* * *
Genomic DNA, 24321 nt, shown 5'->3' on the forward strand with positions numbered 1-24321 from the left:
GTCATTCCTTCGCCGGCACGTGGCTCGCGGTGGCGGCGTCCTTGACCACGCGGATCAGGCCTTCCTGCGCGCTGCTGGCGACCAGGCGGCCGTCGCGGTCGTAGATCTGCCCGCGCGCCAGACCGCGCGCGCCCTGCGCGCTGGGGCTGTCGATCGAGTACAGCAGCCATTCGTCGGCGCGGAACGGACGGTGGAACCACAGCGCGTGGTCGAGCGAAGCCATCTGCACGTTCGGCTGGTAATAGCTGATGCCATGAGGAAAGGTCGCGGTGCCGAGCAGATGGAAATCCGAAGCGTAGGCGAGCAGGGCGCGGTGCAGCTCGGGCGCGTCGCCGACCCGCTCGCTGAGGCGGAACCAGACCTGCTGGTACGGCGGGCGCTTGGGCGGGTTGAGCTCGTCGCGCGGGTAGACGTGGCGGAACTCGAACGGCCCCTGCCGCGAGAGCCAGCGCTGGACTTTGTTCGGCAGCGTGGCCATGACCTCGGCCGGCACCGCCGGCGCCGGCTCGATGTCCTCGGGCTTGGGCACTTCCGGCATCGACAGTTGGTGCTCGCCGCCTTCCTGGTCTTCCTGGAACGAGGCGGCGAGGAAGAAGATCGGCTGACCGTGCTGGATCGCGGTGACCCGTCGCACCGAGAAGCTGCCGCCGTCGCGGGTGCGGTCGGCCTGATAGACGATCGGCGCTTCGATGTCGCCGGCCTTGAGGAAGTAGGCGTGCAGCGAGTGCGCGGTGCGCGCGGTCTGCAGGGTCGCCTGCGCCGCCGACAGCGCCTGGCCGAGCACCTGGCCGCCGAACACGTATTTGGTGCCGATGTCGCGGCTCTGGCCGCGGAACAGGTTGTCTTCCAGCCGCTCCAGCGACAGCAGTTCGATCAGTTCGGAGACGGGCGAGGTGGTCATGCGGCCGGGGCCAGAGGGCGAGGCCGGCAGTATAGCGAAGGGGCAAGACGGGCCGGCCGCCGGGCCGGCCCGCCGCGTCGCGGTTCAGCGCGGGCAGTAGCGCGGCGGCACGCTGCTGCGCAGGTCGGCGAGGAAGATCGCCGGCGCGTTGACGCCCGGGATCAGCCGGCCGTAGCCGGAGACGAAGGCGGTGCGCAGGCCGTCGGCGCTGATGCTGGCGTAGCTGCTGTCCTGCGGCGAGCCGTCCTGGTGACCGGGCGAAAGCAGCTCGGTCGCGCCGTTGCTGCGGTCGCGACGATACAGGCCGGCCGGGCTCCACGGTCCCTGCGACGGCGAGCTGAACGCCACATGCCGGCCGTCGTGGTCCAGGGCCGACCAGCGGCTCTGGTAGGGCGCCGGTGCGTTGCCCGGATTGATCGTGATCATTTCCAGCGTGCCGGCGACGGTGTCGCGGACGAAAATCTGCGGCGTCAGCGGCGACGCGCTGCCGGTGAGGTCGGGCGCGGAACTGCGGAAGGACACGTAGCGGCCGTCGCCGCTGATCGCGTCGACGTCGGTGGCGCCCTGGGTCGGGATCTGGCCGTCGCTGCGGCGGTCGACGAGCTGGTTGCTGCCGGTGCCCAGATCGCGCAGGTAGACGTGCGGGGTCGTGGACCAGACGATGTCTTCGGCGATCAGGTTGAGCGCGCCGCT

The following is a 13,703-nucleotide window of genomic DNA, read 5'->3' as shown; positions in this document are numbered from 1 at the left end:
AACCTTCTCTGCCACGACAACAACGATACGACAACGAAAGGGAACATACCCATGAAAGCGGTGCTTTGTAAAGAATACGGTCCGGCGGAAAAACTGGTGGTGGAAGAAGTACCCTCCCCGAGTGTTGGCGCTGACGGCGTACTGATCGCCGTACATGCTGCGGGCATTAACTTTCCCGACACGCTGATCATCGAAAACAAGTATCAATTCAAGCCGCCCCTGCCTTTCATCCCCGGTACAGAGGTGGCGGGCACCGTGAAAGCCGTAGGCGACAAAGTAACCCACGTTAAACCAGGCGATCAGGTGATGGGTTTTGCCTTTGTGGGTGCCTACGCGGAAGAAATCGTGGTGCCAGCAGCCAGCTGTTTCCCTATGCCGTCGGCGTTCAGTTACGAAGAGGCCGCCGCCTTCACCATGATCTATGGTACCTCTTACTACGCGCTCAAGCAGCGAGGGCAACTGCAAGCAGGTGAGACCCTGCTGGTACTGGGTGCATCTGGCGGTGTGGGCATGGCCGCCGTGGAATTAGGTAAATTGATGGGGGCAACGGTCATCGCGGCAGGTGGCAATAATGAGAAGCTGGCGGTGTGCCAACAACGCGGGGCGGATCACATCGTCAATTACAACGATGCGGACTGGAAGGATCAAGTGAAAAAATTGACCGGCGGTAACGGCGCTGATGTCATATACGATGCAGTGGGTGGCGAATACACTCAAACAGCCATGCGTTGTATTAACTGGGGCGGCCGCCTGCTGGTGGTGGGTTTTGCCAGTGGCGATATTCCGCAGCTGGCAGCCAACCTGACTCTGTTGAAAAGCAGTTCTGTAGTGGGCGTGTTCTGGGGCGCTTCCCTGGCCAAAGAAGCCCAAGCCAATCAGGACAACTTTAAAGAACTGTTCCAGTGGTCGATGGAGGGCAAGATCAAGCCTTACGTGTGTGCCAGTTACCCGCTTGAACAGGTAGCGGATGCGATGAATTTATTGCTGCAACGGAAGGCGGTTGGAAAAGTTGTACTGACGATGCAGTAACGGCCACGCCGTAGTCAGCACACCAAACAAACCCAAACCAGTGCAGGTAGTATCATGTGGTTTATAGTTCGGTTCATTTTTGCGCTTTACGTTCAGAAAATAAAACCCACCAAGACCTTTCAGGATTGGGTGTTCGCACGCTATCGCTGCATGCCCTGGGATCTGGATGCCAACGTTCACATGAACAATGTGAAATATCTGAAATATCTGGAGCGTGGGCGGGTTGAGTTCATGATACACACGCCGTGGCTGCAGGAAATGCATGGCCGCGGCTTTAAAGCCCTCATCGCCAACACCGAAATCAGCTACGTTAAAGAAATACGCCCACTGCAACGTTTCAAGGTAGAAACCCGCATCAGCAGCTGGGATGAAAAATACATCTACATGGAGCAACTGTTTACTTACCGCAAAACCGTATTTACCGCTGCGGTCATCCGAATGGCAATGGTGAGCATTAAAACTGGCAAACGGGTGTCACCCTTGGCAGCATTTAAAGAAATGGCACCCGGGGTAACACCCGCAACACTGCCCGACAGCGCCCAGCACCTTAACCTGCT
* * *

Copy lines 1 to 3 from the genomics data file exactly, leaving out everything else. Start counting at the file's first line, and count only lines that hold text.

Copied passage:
Genomic DNA, 24321 nt, shown 5'->3' on the forward strand with positions numbered 1-24321 from the left:
GTCATTCCTTCGCCGGCACGTGGCTCGCGGTGGCGGCGTCCTTGACCACGCGGATCAGGCCTTCCTGCGCGCTGCTGGCGACCAGGCGGCCGTCGCGGTCGTAGATCTGCCCGCGCGCCAGACCGCGCGCGCCCTGCGCGCTGGGGCTGTCGATCGAGTACAGCAGCCATTCGTCGGCGCGGAACGGACGGTGGAACCACAGCGCGTGGTCGAGCGAAGCCATCTGCACGTTCGGCTGGTAATAGCTGATGCCATGAGGAAAGGTCGCGGTGCCGAGCAGATGGAAATCCGAAGCGTAGGCGAGCAGGGCGCGGTGCAGCTCGGGCGCGTCGCCGACCCGCTCGCTGAGGCGGAACCAGACCTGCTGGTACGGCGGGCGCTTGGGCGGGTTGAGCTCGTCGCGCGGGTAGACGTGGCGGAACTCGAACGGCCCCTGCCGCGAGAGCCAGCGCTGGACTTTGTTCGGCAGCGTGGCCATGACCTCGGCCGGCACCGCCGGCGCCGGCTCGATGTCCTCGGGCTTGGGCACTTCCGGCATCGACAGTTGGTGCTCGCCGCCTTCCTGGTCTTCCTGGAACGAGGCGGCGAGGAAGAAGATCGGCTGACCGTGCTGGATCGCGGTGACCCGTCGCACCGAGAAGCTGCCGCCGTCGCGGGTGCGGTCGGCCTGATAGACGATCGGCGCTTCGATGTCGCCGGCCTTGAGGAAGTAGGCGTGCAGCGAGTGCGCGGTGCGCGCGGTCTGCAGGGTCGCCTGCGCCGCCGACAGCGCCTGGCCGAGCACCTGGCCGCCGAACACGTATTTGGTGCCGATGTCGCGGCTCTGGCCGCGGAACAGGTTGTCTTCCAGCCGCTCCAGCGACAGCAGTTCGATCAGTTCGGAGACGGGCGAGGTGGTCATGCGGCCGGGGCCAGAGGGCGAGGCCGGCAGTATAGCGAAGGGGCAAGACGGGCCGGCCGCCGGGCCGGCCCGCCGCGTCGCGGTTCAGCGCGGGCAGTAGCGCGGCGGCACGCTGCTGCGCAGGTCGGCGAGGAAGATCGCCGGCGCGTTGACGCCCGGGATCAGCCGGCCGTAGCCGGAGACGAAGGCGGTGCGCAGGCCGTCGGCGCTGATGCTGGCGTAGCTGCTGTCCTGCGGCGAGCCGTCCTGGTGACCGGGCGAAAGCAGCTCGGTCGCGCCGTTGCTGCGGTCGCGACGATACAGGCCGGCCGGGCTCCACGGTCCCTGCGACGGCGAGCTGAACGCCACATGCCGGCCGTCGTGGTCCAGGGCCGACCAGCGGCTCTGGTAGGGCGCCGGTGCGTTGCCCGGATTGATCGTGATCATTTCCAGCGTGCCGGCGACGGTGTCGCGGACGAAAATCTGCGGCGTCAGCGGCGACGCGCTGCCGGTGAGGTCGGGCGCGGAACTGCGGAAGGACACGTAGCGGCCGTCGCCGCTGATCGCGTCGACGTCGGTGGCGCCCTGGGTCGGGATCTGGCCGTCGCTGCGGCGGTCGACGAGCTGGTTGCTGCCGGTGCCCAGATCGCGCAGGTAGACGTGCGGGGTCGTGGACCAGACGATGTCTTCGGCGATCAGGTTGAGCGCGCCGCT

The following is a 13,703-nucleotide window of genomic DNA, read 5'->3' as shown; positions in this document are numbered from 1 at the left end: